THE CONTENTIOUS energy-dense nutritious food (EDNF), commonly known as ready-to-use therapeutic food (RUTF), is set for a full-fledged roll-out in Maharashtra, with the state government commencing procurement for severely malnourished children. Officials at the Women and Child Development (WCD) department said that RUTF, in the form of a paste, will be provided to all Village Child Development Centres (VCDCs) for Severely Acute Malnourished (SAM) children registered with anganwadis. The process has begun after a delay of over a year due to initial objections by the central government and then a public interest litigation against it.
RUTF, is a high energy fortified paste of peanuts, oil, sugar, vitamins, milk powder and mineral supplements used for treating malnourished children. The paste is usually given to children aged between six months and six years, based on a doctor’s prescription. The packaged food remains contentious with several activists contending that hot cooked meals for children is a better method to treat malnourishment.
Following the state-wide rollout, activists, who moved the Bombay High Court against RUTF in 2017, are set to approach the court on January 11 seeking a stay.
“States were supposed to consult with National Technical Board on Nutrition before distributing RUTF. Maharashtra did not get an approval from the board,” said Purnima Upadhyay from the NGO Khoj. Till September 2018, only Madhya Pradesh had approached the board for approval to distribute RUTF.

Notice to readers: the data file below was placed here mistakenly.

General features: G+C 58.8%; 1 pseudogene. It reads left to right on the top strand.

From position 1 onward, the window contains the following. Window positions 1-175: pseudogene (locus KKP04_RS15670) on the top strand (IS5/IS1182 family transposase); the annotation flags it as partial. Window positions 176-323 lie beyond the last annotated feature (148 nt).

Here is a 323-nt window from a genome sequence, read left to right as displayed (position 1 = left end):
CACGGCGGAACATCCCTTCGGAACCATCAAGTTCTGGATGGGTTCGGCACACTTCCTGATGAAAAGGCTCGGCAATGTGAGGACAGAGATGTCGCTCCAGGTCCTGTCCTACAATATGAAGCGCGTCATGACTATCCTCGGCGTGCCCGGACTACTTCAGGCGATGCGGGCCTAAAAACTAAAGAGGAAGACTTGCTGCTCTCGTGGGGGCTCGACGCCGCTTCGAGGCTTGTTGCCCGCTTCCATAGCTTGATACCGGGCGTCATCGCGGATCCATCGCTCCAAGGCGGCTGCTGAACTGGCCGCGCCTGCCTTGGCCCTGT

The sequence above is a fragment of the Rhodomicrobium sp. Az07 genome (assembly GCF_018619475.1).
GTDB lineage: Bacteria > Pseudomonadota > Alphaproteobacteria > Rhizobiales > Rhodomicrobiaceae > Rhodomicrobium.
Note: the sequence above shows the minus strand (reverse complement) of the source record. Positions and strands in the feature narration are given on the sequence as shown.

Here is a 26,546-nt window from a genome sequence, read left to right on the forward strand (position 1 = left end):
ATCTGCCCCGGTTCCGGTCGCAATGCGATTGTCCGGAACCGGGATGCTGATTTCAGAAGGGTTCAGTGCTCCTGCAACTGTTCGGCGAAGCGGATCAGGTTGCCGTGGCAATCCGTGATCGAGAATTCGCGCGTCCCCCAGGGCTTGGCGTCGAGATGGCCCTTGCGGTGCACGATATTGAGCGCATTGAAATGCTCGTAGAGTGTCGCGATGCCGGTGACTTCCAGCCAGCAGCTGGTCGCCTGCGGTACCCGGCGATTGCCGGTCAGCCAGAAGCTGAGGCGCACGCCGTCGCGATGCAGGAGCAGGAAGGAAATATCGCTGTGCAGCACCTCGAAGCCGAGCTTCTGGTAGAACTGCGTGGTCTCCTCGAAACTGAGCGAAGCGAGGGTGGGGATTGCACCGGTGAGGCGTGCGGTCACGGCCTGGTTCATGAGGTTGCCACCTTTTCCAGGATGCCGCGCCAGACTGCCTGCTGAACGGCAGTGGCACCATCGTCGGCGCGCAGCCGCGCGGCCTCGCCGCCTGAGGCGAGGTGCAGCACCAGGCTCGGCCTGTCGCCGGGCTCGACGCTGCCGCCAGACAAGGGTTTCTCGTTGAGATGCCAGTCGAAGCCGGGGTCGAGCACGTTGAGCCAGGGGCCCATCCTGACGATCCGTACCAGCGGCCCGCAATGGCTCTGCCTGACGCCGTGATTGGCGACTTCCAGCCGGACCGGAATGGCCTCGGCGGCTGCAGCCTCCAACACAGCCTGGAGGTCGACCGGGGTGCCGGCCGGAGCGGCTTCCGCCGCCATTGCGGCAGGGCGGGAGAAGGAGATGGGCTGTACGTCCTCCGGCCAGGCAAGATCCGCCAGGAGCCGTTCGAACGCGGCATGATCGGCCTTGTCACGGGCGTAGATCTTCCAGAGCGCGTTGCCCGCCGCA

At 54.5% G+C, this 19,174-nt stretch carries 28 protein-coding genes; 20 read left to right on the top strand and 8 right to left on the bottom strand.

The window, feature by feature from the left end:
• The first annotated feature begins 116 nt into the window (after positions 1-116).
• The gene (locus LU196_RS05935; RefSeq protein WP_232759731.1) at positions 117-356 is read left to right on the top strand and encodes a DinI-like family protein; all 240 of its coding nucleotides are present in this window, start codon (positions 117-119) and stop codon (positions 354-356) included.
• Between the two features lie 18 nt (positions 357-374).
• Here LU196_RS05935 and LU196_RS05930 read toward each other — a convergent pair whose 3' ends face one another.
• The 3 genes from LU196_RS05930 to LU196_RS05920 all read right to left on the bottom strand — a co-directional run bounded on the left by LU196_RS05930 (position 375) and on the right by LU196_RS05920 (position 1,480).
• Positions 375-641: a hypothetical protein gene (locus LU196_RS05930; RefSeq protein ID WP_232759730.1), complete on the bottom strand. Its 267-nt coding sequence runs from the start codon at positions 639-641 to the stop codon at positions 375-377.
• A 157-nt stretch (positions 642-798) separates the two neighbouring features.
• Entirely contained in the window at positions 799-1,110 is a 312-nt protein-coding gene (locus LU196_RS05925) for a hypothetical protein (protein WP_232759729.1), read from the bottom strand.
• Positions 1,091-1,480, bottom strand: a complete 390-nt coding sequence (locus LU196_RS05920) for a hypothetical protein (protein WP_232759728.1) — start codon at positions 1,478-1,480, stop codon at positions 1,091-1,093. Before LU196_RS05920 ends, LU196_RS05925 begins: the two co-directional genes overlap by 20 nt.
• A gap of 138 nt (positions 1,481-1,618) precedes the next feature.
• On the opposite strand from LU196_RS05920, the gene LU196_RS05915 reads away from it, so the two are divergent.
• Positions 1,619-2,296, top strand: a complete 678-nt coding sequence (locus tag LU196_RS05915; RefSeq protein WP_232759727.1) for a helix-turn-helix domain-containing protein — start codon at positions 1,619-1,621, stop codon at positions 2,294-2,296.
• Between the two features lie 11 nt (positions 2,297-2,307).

Commissioner of Integrated Child Development Services, Indra Mallo, said “It is a state policy, not central. We have notified the central authority about Maharashtra’s decision to go ahead with RUTF.”
In August 2017, the Union Ministry of Health and Family Welfare had opined that RUTF is only “temporarily helpful in nutritional rehabilitation”. The Central Women and Child Development (WCD) ministry issued immediate notification to all states stating “the use of RUTF for management of malnutrition is not an accepted policy of the Government of India”.
In September 2017, Maharashtra had to halt its tender procedure to procure RUTF for 83,120 SAM children at a cost of Rs 32.66 crore following the central WCD notification. In November 2017, the PMO overruled directives of the Health and WCD ministries and allowed states to take an individual call on RUTF in consultation with newly constituted National Technical Board on Nutrition.
In September 2018, government issued a GR, declaring its decision to go ahead with RUTF. The latest state circular says a child can be given one to three packets per day, based on their weight, following a doctor’s prescription. While UNICEF supports RUTF along with community management, stating that it is cost effective, experts in India believe needs of a malnourished child may differ geographically.
In tribal district Nandurbar, a small scale study by Janarth Adivasi Vikas Sanstha found that children consuming RUTF could not consume any other food and witnessed change in dietary pattern. In the same district, a health department study showed 49 per cent efficacy in RUTF treatment. Of 7,927 SAM children, 3,886 were cured and discharged following RUTF treatment. Officials in Nandurbar, where packaged RUTF arrived this month, said that distribution will begin in few days.